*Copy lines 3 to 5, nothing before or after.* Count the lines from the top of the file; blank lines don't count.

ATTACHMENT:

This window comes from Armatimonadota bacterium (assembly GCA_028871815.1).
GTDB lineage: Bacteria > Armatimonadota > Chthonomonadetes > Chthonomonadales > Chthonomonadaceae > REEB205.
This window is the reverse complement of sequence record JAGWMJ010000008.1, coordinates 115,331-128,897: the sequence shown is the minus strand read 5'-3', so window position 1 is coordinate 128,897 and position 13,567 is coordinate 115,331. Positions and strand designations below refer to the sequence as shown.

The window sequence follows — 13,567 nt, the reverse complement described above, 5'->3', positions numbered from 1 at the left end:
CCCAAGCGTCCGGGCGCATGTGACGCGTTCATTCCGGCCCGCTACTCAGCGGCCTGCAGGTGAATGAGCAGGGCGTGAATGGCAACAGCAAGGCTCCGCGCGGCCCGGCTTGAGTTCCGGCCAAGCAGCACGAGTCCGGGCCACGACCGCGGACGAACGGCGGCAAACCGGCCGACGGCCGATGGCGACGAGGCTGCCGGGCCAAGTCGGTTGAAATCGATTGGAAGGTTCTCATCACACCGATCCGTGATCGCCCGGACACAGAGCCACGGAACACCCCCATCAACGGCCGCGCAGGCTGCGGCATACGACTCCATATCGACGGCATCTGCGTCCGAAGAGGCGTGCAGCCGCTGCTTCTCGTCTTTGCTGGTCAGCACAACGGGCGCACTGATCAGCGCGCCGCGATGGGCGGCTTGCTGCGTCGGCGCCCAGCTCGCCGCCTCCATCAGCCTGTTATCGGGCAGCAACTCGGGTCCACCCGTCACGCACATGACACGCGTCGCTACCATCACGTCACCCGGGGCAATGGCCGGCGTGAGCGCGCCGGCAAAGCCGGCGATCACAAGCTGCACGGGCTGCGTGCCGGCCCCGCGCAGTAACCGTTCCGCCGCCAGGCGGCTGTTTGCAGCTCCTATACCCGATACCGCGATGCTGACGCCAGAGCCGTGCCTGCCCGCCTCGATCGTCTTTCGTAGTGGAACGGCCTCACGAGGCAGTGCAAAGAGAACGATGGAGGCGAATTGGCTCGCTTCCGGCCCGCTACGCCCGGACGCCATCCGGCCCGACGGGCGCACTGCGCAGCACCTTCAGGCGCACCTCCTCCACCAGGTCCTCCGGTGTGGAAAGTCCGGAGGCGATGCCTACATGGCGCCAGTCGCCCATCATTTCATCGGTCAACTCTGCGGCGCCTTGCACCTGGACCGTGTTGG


This window is the reverse complement of sequence record JAGWMJ010000008.1, coordinates 115,331-128,897: the sequence shown is the minus strand read 5'-3', so window position 1 is coordinate 128,897 and position 13,567 is coordinate 115,331. Positions and strand designations below refer to the sequence as shown.

The window sequence follows — 13,567 nt, the reverse complement described above, 5'->3', positions numbered from 1 at the left end:
CCCAAGCGTCCGGGCGCATGTGACGCGTTCATTCCGGCCCGCTACTCAGCGGCCTGCAGGTGAATGAGCAGGGCGTGAATGGCAACAGCAAGGCTCCGCGCGGCCCGGCTTGAGTTCCGGCCAAGCAGCACGAGTCCGGGCCACGACCGCGGACGAACGGCGGCAAACCGGCCGACGGCCGATGGCGACGAGGCTGCCGGGCCAAGTCGGTTGAAATCGATTGGAAGGTTCTCATCACACCGATCCGTGATCGCCCGGACACAGAGCCACGGAACACCCCCATCAACGGCCGCGCAGGCTGCGGCATACGACTCCATATCGACGGCATCTGCGTCCGAAGAGGCGTGCAGCCGCTGCTTCTCGTCTTTGCTGGTCAGCACAACGGGCGCACTGATCAGCGCGCCGCGATGGGCGGCTTGCTGCGTCGGCGCCCAGCTCGCCGCCTCCATCAGCCTGTTATCGGGCAGCAACTCGGGTCCACCCGTCACGCACATGACACGCGTCGCTACCATCACGTCACCCGGGGCAATGGCCGGCGTGAGCGCGCCGGCAAAGCCGGCGATCACAAGCTGCACGGGCTGCGTGCCGGCCCCGCGCAGTAACCGTTCCGCCGCCAGGCGGCTGTTTGCAGCTCCTATACCCGATACCGCGATGCTGACGCCAGAGCCGTGCCTGCCCGCCTCGATCGTCTTTCGTAGTGGAACGGCCTCACGAGGCAGTGCAAAGAGAACGATGGAGGCGAATTGGCTCGCTTCCGGCCCGCTACGCCCGGACGCCATCCGGCCCGACGGGCGCACTGCGCAGCACCTTCAGGCGCACCTCCTCCACCAGGTCCTCCGGTGTGGAAAGTCCGGAGGCGATGCCTACATGGCGCCAGTCGCCCATCATTTCATCGGTCAACTCTGCGGCGCCTTGCACCTGGACCGTGTTGG